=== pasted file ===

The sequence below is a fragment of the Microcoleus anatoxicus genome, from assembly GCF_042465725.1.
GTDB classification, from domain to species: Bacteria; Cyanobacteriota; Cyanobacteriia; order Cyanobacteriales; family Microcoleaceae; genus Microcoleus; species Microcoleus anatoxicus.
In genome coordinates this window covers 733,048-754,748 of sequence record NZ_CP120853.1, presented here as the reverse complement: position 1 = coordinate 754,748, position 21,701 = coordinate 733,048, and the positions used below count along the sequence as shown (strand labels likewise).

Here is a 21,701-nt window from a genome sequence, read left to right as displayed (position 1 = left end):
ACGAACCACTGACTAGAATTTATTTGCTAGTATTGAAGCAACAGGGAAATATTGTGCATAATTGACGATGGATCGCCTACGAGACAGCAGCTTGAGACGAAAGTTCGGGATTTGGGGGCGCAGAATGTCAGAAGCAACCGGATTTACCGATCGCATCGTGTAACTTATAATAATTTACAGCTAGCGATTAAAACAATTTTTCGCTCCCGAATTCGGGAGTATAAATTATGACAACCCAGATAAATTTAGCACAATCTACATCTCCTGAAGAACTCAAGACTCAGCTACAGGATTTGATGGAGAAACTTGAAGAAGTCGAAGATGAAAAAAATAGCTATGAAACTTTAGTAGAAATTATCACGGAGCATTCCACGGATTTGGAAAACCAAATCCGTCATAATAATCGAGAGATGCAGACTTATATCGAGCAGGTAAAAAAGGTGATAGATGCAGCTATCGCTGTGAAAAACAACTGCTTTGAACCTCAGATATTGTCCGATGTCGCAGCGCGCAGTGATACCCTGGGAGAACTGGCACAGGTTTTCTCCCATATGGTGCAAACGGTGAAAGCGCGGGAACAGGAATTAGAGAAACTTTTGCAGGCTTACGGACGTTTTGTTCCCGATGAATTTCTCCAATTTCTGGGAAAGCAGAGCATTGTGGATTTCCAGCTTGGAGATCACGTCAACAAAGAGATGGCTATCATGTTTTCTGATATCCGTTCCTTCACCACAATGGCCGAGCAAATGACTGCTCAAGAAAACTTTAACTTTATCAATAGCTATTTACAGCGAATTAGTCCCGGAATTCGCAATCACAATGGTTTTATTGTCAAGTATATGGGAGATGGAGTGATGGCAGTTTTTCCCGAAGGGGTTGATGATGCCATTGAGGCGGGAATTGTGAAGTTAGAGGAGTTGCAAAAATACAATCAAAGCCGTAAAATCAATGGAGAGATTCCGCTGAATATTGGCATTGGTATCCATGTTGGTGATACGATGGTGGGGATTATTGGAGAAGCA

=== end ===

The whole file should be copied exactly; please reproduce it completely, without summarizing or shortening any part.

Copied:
The sequence below is a fragment of the Microcoleus anatoxicus genome, from assembly GCF_042465725.1.
GTDB classification, from domain to species: Bacteria; Cyanobacteriota; Cyanobacteriia; order Cyanobacteriales; family Microcoleaceae; genus Microcoleus; species Microcoleus anatoxicus.
In genome coordinates this window covers 733,048-754,748 of sequence record NZ_CP120853.1, presented here as the reverse complement: position 1 = coordinate 754,748, position 21,701 = coordinate 733,048, and the positions used below count along the sequence as shown (strand labels likewise).

Here is a 21,701-nt window from a genome sequence, read left to right as displayed (position 1 = left end):
ACGAACCACTGACTAGAATTTATTTGCTAGTATTGAAGCAACAGGGAAATATTGTGCATAATTGACGATGGATCGCCTACGAGACAGCAGCTTGAGACGAAAGTTCGGGATTTGGGGGCGCAGAATGTCAGAAGCAACCGGATTTACCGATCGCATCGTGTAACTTATAATAATTTACAGCTAGCGATTAAAACAATTTTTCGCTCCCGAATTCGGGAGTATAAATTATGACAACCCAGATAAATTTAGCACAATCTACATCTCCTGAAGAACTCAAGACTCAGCTACAGGATTTGATGGAGAAACTTGAAGAAGTCGAAGATGAAAAAAATAGCTATGAAACTTTAGTAGAAATTATCACGGAGCATTCCACGGATTTGGAAAACCAAATCCGTCATAATAATCGAGAGATGCAGACTTATATCGAGCAGGTAAAAAAGGTGATAGATGCAGCTATCGCTGTGAAAAACAACTGCTTTGAACCTCAGATATTGTCCGATGTCGCAGCGCGCAGTGATACCCTGGGAGAACTGGCACAGGTTTTCTCCCATATGGTGCAAACGGTGAAAGCGCGGGAACAGGAATTAGAGAAACTTTTGCAGGCTTACGGACGTTTTGTTCCCGATGAATTTCTCCAATTTCTGGGAAAGCAGAGCATTGTGGATTTCCAGCTTGGAGATCACGTCAACAAAGAGATGGCTATCATGTTTTCTGATATCCGTTCCTTCACCACAATGGCCGAGCAAATGACTGCTCAAGAAAACTTTAACTTTATCAATAGCTATTTACAGCGAATTAGTCCCGGAATTCGCAATCACAATGGTTTTATTGTCAAGTATATGGGAGATGGAGTGATGGCAGTTTTTCCCGAAGGGGTTGATGATGCCATTGAGGCGGGAATTGTGAAGTTAGAGGAGTTGCAAAAATACAATCAAAGCCGTAAAATCAATGGAGAGATTCCGCTGAATATTGGCATTGGTATCCATGTTGGTGATACGATGGTGGGGATTATTGGAGAAGCA